LONDON — Britain’s new terrestrial, Channel 5, plans to counter a writ issued by Columbia Pictures to stop C5 from broadcasting the studio’s films on satellite with a writ of its own next week.
The C5 writ will seek unspecified damages from Columbia. Columbia’s writ — which was issued in London May 7 — argues that the channel does not own the rights to broadcast the studio’s films outside the U.K. and that satellite carries C5’s signal abroad, in particular to Ireland.
C5 chief exec David Elstein said: “All of our 20 suppliers have accepted that we would use every single form of distribution available.”
“Columbia have not given us any reason for their action. We’re puzzled by their behavior and so we’re counter-suing. We also invited them to take all of their films back, but they have declined.”
Elstein added that soon all of Britain’s terrestrial broadcasters would be seeking satellite carriage and that he thought Columbia’s own people in London were “utterly bemused” by the studio’s writ.
C5 recently acquired carriage on the Astra 1D satellite in order to boost its reach in Britain, currently at about 50% of households. C5 has said it holds free-to-air rights to broadcast its movies on satellite providing they are aired simultaneous to their terrestrial broadcast.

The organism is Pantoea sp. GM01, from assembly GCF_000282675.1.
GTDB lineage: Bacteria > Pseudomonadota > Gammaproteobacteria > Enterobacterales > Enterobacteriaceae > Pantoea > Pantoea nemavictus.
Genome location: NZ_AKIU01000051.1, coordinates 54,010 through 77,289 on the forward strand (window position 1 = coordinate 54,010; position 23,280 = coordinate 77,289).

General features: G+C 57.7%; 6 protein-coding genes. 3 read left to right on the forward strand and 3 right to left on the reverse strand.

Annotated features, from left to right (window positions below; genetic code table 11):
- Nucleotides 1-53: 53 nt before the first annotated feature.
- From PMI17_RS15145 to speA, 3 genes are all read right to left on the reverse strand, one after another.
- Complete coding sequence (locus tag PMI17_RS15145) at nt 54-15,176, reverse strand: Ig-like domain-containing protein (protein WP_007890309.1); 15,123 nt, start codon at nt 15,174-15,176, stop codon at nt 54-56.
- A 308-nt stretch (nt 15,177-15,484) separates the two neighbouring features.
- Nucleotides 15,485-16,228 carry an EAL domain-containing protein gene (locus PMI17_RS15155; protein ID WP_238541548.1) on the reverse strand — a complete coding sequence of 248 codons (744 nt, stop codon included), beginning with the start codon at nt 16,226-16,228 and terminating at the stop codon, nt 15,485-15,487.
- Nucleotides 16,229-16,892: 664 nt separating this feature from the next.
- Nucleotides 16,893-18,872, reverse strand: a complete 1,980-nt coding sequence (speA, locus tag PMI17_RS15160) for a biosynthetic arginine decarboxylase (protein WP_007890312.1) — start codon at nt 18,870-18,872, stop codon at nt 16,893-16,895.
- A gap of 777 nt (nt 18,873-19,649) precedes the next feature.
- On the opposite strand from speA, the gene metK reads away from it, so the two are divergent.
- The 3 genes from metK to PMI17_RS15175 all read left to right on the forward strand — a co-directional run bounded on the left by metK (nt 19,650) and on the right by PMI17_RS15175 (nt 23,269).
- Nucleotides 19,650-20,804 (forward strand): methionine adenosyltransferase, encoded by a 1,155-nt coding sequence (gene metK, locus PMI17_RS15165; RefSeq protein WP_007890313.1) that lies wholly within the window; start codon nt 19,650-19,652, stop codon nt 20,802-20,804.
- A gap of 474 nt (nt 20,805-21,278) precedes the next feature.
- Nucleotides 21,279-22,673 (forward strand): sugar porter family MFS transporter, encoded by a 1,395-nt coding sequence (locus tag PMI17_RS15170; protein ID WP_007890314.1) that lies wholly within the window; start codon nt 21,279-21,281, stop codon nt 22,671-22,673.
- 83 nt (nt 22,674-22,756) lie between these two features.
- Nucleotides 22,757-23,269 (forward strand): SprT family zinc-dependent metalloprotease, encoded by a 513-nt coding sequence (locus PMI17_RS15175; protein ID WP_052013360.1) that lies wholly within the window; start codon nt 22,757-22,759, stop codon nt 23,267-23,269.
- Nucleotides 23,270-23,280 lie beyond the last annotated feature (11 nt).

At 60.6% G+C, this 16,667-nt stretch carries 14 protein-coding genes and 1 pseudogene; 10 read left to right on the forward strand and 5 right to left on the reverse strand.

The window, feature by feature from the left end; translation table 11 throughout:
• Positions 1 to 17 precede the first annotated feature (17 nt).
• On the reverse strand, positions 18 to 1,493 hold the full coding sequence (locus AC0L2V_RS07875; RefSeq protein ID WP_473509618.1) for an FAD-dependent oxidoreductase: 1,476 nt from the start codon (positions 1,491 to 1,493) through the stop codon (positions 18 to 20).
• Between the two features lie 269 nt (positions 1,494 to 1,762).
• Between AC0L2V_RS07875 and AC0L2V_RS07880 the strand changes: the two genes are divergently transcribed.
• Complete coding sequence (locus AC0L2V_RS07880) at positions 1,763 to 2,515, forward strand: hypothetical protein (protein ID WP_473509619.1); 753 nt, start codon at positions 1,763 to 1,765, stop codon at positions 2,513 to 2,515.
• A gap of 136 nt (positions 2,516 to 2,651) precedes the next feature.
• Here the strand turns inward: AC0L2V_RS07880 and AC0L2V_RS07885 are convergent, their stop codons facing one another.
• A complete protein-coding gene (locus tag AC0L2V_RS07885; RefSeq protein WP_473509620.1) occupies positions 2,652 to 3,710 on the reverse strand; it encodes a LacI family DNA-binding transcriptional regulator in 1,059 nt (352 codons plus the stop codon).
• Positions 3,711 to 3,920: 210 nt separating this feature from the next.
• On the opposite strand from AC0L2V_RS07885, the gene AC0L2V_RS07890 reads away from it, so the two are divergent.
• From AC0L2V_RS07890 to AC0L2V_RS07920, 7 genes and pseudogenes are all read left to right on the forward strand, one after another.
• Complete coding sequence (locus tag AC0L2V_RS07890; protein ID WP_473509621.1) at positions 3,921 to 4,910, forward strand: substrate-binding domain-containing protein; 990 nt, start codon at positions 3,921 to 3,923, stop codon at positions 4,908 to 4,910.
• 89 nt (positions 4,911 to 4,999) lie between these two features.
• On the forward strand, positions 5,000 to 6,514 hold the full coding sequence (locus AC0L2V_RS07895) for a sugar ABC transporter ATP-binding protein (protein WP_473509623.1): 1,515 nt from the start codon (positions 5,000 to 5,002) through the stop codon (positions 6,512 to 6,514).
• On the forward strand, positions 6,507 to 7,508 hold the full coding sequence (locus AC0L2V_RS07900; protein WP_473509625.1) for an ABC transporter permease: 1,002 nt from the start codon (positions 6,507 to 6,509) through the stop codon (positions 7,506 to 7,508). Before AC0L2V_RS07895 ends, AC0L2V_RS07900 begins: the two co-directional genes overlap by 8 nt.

At present, C5’s viewer rating share is hovering at around 2.5%. Its stated goal is to reach 5% by the end of its first year — audience that would likely be taken primarily from the ITV network, the U.K.’s No. 1 commercial broadcaster.
ITV is understood to be hoping Columbia’s move prompts 20th Century Fox, Warner and Universal to take another look at their film deals with C5.
C5’s main shareholders are the British media groups Pearson and United News & Media, and the Luxembourg-based broadcaster CLT.